In this study, we report initial results on the presence and short distance movement of intermediary replication viral strands, i.e., negative genomic strands, in a host resistant maize line (RL1), as well as in a nonhost (sugarcane) for the SCMV-VER1 isolate. Reports of SCMV local movement in resistant germplasms have previously been reported [19, 20] by either monitoring the presence of the CP or immunofluorescent staining of the viral infection.
Virus movement in plants is thought occur through cell-to-cell and systemic movement through the phloem , mainly as RNA-movement protein complexes . For potyviruses, CP protein is considered as an important factor in short and long distance movement , similar to TMV. It has been shown that some TMV mutants are repressed in systemic movement, but not for local spread . This observation indicates that the phloem import mechanism is different of cell-to-cell movement in potyvirus. We present evidence of the presence of SCMV virions in maize stems. This suggests that SCMV is capable of long distance spread in monocot maize SL plants as virions, as previously showed for other viruses (e.g., the Cucumber mosaic virus) using electron microscopy in sieve elements of Nicotiana plants .
Our results also show that the SCMV-VER1 isolate is able to go through the initial steps of replication in host resistant maize (RL) and nonhost sugarcane (SC), and can be detected in its replicative form at 5 dpi (Figure 3). This suggests the existence of uncoated viral RNAs in the replication complexes. Considerably shorter times for uncoating (e.g, 45 seconds) have been suggested for other non potyvirus examples, such as the Turnip yellow mosaic virus (TYMV), a Tymovirus, , or hours for TMV .
SCMV negative strand detection by RT-PCR in resistant maize plants was possible at 6 dpi but no earlier. Both positive and negative intermediate replication RNA strands were detected in the basal proximal region from the inoculation site, suggesting that in this zone, the virus can replicate and have a short distance movement as it does in susceptible maize plants. The direction of the negative strands' movement is suggestive of viruses' well-documented movement along the photoassimilate pathway from a source to a sink leaf . At 12 dpi, both positive and negative RNA forms were also found in the basal regions of the resistant maize plants. At this time, we were unable to identify strands of either polarity in systemic leaves, suggesting a restriction of the virus long distance movement. TMV demonstrated the ability to move from cell-to-cell, from the initial inoculation spot through the plasmodesmata , go through the initial replication step and move as a large replication complex inside the cell through the use of microfilaments, and then between adjacent cells . Potyviral replication complexes have also been observed to move as intracellular vesicles containing replication components [28, 29]. A similar SCMV complex could move a short distance in the inoculated leaf, down to its basal area, and near it insertion to the stem. The presence of negative strands would agree with the replication complex movements proposed for TuMV  and TMV . The viral replicase, RdRp, would replicate the viral genomic RNA if present, in the vesicles, producing the negative strands along its moving path. Inside these moving vesicles, a disrupted interaction between the possible eIF(iso)4E, eIF4E, or eIF4G from recessive resistant genes and the viral VPg could still take place, resulting in resistance towards SCMV similar to other resistant genes for potyviruses [30, 31] and not allowing its translation; hence, the lack of viral proteins (Figure 1B). Nevertheless, such vesicles process of long distance movement along either the phloem sieve tubes or companion cells need to be studied in the host and nonhost resistant genotypes. Long distance movement as a ribonucleotide complex has been suggested by prior research [14, 32–36]. However, further research is needed regarding such vesicles' participation in the long distance movement. Movement as viral particles has been reported for viruses such as the Cucumber mosaic virus  and the Cucumber green mottle virus .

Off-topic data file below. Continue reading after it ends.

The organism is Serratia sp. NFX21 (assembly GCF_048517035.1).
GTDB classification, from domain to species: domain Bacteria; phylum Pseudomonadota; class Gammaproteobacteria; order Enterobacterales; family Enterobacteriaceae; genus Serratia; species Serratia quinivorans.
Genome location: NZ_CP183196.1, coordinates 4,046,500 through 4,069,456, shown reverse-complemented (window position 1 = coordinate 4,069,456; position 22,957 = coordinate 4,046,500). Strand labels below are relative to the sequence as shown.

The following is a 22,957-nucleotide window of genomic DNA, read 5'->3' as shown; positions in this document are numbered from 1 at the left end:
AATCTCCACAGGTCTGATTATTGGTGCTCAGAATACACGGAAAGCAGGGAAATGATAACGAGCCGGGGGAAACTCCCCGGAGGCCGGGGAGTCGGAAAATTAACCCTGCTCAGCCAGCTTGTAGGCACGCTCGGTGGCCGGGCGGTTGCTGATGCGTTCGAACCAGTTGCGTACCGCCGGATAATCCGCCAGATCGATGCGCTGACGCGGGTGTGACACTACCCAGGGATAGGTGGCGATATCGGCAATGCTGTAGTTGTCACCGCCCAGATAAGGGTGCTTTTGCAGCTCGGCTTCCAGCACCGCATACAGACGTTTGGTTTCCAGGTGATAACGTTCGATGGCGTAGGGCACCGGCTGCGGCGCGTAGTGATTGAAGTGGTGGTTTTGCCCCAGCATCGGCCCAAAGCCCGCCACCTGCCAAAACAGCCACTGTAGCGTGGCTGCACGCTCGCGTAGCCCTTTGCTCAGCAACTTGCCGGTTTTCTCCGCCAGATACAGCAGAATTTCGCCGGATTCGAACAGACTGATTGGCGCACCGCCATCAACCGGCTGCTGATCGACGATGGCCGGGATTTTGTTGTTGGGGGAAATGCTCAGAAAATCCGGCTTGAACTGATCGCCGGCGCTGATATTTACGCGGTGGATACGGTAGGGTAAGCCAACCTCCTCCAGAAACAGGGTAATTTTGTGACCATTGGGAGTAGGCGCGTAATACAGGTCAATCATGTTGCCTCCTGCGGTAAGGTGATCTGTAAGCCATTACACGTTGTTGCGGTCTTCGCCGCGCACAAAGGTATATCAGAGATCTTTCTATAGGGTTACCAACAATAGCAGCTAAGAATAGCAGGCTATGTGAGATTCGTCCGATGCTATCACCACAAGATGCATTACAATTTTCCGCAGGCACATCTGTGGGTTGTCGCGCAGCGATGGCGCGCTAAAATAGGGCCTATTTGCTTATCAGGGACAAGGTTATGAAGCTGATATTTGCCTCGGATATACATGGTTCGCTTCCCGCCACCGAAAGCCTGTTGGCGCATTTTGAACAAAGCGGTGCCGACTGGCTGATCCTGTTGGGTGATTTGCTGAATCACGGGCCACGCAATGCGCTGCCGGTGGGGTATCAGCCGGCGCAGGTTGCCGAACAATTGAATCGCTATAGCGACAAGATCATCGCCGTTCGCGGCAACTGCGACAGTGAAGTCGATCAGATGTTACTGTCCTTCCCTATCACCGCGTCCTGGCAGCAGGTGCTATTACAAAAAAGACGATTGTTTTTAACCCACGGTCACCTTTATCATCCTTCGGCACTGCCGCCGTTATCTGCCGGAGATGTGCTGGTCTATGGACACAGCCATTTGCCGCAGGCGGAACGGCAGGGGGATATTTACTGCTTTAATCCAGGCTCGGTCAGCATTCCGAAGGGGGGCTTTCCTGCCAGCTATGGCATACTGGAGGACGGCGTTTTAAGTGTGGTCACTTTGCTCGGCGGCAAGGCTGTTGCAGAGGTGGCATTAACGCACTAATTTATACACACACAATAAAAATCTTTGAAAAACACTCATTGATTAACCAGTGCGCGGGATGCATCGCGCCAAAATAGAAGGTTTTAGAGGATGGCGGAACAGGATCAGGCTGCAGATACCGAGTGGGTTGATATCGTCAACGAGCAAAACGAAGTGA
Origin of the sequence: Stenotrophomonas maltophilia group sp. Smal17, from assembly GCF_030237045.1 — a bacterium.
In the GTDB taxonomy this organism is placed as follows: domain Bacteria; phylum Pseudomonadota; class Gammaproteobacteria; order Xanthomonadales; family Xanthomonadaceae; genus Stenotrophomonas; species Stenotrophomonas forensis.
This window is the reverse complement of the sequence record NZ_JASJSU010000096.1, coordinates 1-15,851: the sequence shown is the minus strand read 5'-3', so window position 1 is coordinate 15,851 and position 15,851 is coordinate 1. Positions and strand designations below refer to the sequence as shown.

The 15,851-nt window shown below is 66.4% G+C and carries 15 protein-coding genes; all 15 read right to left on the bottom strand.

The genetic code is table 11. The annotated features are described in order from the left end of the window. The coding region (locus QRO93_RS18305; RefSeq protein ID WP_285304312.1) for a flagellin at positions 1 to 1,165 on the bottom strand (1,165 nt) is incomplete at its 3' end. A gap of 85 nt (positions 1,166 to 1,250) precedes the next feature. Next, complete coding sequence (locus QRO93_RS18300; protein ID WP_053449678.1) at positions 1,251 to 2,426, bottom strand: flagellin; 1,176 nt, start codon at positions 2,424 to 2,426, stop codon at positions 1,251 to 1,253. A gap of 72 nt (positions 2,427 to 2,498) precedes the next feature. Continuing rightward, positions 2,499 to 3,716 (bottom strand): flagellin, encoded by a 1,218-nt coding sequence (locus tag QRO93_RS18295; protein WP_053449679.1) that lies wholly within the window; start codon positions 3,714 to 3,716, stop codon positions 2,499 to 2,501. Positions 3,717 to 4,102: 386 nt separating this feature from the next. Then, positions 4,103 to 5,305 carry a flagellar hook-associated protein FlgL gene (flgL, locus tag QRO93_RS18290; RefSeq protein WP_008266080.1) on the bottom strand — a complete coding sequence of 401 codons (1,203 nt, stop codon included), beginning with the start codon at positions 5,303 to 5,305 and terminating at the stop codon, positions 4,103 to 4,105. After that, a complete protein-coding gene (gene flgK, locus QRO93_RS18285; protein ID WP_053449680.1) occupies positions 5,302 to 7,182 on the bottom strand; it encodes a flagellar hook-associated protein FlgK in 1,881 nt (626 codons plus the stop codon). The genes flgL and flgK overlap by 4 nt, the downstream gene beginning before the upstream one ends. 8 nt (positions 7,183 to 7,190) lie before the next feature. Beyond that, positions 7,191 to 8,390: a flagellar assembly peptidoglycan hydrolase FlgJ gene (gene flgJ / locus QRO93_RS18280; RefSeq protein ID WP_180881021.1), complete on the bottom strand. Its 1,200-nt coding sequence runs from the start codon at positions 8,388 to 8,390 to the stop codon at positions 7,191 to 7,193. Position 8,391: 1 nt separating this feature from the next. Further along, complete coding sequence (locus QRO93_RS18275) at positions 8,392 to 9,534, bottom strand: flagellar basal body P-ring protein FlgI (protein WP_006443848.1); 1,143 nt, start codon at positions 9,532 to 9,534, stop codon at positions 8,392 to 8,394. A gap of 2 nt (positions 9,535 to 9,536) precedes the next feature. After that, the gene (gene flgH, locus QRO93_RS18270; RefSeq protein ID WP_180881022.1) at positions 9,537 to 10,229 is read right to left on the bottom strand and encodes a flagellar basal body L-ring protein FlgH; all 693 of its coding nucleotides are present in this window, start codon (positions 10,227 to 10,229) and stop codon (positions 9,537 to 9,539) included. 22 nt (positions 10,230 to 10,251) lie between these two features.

In maize plants, host proteins should be looked at in important anatomical structures connecting leaf blades and stems, such as the ligules , where the transition from replicating genomic RNA complexes to virions that are ready to be transported long distances are likely to take place. The search for proteins that are reportedly involved in these stems and structures' systemic movement will be done in both the non- and host plants for SCMV-VER1.